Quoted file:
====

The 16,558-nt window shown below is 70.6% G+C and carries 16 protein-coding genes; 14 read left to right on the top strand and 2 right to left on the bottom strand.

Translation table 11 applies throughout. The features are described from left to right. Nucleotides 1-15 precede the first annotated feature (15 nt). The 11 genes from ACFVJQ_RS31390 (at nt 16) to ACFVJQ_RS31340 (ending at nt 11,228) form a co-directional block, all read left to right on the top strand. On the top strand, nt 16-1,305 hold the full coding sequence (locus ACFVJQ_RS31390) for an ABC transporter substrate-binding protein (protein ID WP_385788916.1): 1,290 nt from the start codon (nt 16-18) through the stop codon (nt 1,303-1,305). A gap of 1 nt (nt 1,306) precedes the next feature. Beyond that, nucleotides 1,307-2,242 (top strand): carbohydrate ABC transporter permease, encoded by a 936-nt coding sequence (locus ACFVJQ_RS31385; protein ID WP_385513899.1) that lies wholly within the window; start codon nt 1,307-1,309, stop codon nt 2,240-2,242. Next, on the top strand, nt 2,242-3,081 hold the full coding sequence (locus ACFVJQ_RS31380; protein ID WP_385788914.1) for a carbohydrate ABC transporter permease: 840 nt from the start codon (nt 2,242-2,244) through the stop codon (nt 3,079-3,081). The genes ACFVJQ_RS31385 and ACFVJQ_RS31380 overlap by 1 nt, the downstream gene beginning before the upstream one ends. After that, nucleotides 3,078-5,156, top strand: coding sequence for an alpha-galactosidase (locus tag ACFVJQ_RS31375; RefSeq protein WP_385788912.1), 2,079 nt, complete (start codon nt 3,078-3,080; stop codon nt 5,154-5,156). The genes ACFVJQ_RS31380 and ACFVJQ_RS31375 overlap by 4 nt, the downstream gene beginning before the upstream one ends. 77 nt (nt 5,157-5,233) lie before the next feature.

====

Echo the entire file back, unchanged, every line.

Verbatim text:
The 16,558-nt window shown below is 70.6% G+C and carries 16 protein-coding genes; 14 read left to right on the top strand and 2 right to left on the bottom strand.

Translation table 11 applies throughout. The features are described from left to right. Nucleotides 1-15 precede the first annotated feature (15 nt). The 11 genes from ACFVJQ_RS31390 (at nt 16) to ACFVJQ_RS31340 (ending at nt 11,228) form a co-directional block, all read left to right on the top strand. On the top strand, nt 16-1,305 hold the full coding sequence (locus ACFVJQ_RS31390) for an ABC transporter substrate-binding protein (protein ID WP_385788916.1): 1,290 nt from the start codon (nt 16-18) through the stop codon (nt 1,303-1,305). A gap of 1 nt (nt 1,306) precedes the next feature. Beyond that, nucleotides 1,307-2,242 (top strand): carbohydrate ABC transporter permease, encoded by a 936-nt coding sequence (locus ACFVJQ_RS31385; protein ID WP_385513899.1) that lies wholly within the window; start codon nt 1,307-1,309, stop codon nt 2,240-2,242. Next, on the top strand, nt 2,242-3,081 hold the full coding sequence (locus ACFVJQ_RS31380; protein ID WP_385788914.1) for a carbohydrate ABC transporter permease: 840 nt from the start codon (nt 2,242-2,244) through the stop codon (nt 3,079-3,081). The genes ACFVJQ_RS31385 and ACFVJQ_RS31380 overlap by 1 nt, the downstream gene beginning before the upstream one ends. After that, nucleotides 3,078-5,156, top strand: coding sequence for an alpha-galactosidase (locus tag ACFVJQ_RS31375; RefSeq protein WP_385788912.1), 2,079 nt, complete (start codon nt 3,078-3,080; stop codon nt 5,154-5,156). The genes ACFVJQ_RS31380 and ACFVJQ_RS31375 overlap by 4 nt, the downstream gene beginning before the upstream one ends. 77 nt (nt 5,157-5,233) lie before the next feature.